The coming of the new year might remind you of financial, professional, or personal disappointments experienced during the prior year and of the uncertainty that lies ahead. For some people, all of the holiday parties might be a temptation to pursue excessive drug and alcohol. Even good news might trigger unhappiness. A well-earned vacation makes some people feel guilty. Family and personal success may lead to envy or even squabbles among family members. Some people carry expectations that the new year must be better than the last one.
Dealing with the Holiday Blues
How do you know if you are experiencing problems during the holiday season? Watch out for any of these warning signs:
- Significant emotional pain
- Other people telling you that you have an issue
- Emotions or behaviors that interfere with regular activities
Just recognizing that you are experiencing an emotional issue may often times go a long way toward dealing with it.
Use coping skills such as spending more or less time with your family, cooking favorite meals, attempting to avoid arguments, and talking things through with trusted family members and friends. If these steps do not work, you might pursue professional assistance. A thorough evaluation should look at potential medical, biological, and psychological causes. Once the factors causing the issue have been identified, treatment can be planned and carried out. For the holiday blues, this will usually involve some type of psychotherapy and possibly medication.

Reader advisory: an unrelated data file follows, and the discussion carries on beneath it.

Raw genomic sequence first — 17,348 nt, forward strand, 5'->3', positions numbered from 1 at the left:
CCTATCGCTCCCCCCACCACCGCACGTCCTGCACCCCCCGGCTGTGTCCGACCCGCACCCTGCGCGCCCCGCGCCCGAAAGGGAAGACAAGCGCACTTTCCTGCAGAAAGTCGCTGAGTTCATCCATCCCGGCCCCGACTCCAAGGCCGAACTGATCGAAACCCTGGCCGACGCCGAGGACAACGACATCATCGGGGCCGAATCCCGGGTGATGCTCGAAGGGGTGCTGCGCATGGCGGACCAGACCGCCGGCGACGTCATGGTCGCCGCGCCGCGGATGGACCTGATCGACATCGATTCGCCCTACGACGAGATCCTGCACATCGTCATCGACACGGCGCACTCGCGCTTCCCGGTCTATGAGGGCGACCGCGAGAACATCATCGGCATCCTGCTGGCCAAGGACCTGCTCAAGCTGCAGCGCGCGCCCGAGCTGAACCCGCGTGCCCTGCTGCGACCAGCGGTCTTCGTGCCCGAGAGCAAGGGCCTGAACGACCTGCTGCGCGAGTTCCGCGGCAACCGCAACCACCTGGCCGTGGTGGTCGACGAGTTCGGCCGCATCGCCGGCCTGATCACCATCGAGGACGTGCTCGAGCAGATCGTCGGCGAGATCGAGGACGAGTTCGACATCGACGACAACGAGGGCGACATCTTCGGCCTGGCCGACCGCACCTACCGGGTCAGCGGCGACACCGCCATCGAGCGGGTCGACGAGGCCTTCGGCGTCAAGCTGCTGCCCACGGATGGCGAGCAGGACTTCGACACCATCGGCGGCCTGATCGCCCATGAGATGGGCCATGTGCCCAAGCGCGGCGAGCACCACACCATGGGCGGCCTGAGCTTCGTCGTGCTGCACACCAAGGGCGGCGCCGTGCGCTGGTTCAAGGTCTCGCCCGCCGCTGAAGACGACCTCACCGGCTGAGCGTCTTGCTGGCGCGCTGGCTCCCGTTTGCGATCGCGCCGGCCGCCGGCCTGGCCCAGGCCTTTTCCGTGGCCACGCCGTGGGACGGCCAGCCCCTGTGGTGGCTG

One of the most important things you can do to beat the holiday blues is this - no matter what is happening in your life, think of the blessing you do have. Take account of all of the positive things in your life. Doing so can help immensely and go a long way toward ending the holiday blues.
Thomas C. Weiss is a researcher and editor for Disabled World. Thomas attended college and university courses earning a Masters, Bachelors and two Associate degrees, as well as pursing Disability Studies. As a Nursing Assistant Thomas has assisted people from a variety of racial, religious, gender, class, and age groups by providing care for people with all forms of disabilities from Multiple Sclerosis to Parkinson's; para and quadriplegia to Spina Bifida.
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Cite This Page (APA): Thomas C. Weiss. (2013, December 4). Overcoming Holiday Depression and Sadness. Disabled World. Retrieved January 27, 2022 from www.disabled-world.com/health/neurology/depression/blues.php